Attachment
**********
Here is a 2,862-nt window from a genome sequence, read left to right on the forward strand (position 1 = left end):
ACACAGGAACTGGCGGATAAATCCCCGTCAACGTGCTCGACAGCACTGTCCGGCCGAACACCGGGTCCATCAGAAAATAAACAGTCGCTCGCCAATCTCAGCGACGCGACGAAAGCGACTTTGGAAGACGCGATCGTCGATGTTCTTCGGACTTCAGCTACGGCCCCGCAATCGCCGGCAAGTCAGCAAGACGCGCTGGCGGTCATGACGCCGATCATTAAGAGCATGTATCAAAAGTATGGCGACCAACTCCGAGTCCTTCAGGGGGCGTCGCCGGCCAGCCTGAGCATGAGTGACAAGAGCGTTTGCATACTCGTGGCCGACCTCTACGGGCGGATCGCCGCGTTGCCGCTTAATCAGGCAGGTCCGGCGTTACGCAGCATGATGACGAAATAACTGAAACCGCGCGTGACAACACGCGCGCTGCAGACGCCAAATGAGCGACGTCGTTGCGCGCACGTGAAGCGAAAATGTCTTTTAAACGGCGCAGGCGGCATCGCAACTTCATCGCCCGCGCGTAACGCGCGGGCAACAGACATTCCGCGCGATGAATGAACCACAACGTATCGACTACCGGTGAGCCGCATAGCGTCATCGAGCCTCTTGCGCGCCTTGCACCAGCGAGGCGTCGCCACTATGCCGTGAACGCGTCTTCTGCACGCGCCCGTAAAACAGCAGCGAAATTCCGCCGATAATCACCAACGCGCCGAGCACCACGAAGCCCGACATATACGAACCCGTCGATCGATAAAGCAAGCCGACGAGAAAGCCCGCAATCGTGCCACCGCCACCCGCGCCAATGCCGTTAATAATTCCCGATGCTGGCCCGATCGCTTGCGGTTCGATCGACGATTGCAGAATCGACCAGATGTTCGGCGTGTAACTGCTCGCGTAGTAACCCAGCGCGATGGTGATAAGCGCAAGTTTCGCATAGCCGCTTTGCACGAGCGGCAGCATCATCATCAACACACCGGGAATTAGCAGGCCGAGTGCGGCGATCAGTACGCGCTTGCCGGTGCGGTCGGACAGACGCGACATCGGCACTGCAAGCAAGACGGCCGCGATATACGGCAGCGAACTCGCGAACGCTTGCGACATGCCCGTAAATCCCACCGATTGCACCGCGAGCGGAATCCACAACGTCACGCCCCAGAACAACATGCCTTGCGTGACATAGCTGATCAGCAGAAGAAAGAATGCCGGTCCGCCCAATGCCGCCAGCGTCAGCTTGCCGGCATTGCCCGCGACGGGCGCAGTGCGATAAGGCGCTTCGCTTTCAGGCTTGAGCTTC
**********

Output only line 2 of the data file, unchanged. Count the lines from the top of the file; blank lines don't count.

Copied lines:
ACACAGGAACTGGCGGATAAATCCCCGTCAACGTGCTCGACAGCACTGTCCGGCCGAACACCGGGTCCATCAGAAAATAAACAGTCGCTCGCCAATCTCAGCGACGCGACGAAAGCGACTTTGGAAGACGCGATCGTCGATGTTCTTCGGACTTCAGCTACGGCCCCGCAATCGCCGGCAAGTCAGCAAGACGCGCTGGCGGTCATGACGCCGATCATTAAGAGCATGTATCAAAAGTATGGCGACCAACTCCGAGTCCTTCAGGGGGCGTCGCCGGCCAGCCTGAGCATGAGTGACAAGAGCGTTTGCATACTCGTGGCCGACCTCTACGGGCGGATCGCCGCGTTGCCGCTTAATCAGGCAGGTCCGGCGTTACGCAGCATGATGACGAAATAACTGAAACCGCGCGTGACAACACGCGCGCTGCAGACGCCAAATGAGCGACGTCGTTGCGCGCACGTGAAGCGAAAATGTCTTTTAAACGGCGCAGGCGGCATCGCAACTTCATCGCCCGCGCGTAACGCGCGGGCAACAGACATTCCGCGCGATGAATGAACCACAACGTATCGACTACCGGTGAGCCGCATAGCGTCATCGAGCCTCTTGCGCGCCTTGCACCAGCGAGGCGTCGCCACTATGCCGTGAACGCGTCTTCTGCACGCGCCCGTAAAACAGCAGCGAAATTCCGCCGATAATCACCAACGCGCCGAGCACCACGAAGCCCGACATATACGAACCCGTCGATCGATAAAGCAAGCCGACGAGAAAGCCCGCAATCGTGCCACCGCCACCCGCGCCAATGCCGTTAATAATTCCCGATGCTGGCCCGATCGCTTGCGGTTCGATCGACGATTGCAGAATCGACCAGATGTTCGGCGTGTAACTGCTCGCGTAGTAACCCAGCGCGATGGTGATAAGCGCAAGTTTCGCATAGCCGCTTTGCACGAGCGGCAGCATCATCATCAACACACCGGGAATTAGCAGGCCGAGTGCGGCGATCAGTACGCGCTTGCCGGTGCGGTCGGACAGACGCGACATCGGCACTGCAAGCAAGACGGCCGCGATATACGGCAGCGAACTCGCGAACGCTTGCGACATGCCCGTAAATCCCACCGATTGCACCGCGAGCGGAATCCACAACGTCACGCCCCAGAACAACATGCCTTGCGTGACATAGCTGATCAGCAGAAGAAAGAATGCCGGTCCGCCCAATGCCGCCAGCGTCAGCTTGCCGGCATTGCCCGCGACGGGCGCAGTGCGATAAGGCGCTTCGCTTTCAGGCTTGAGCTTC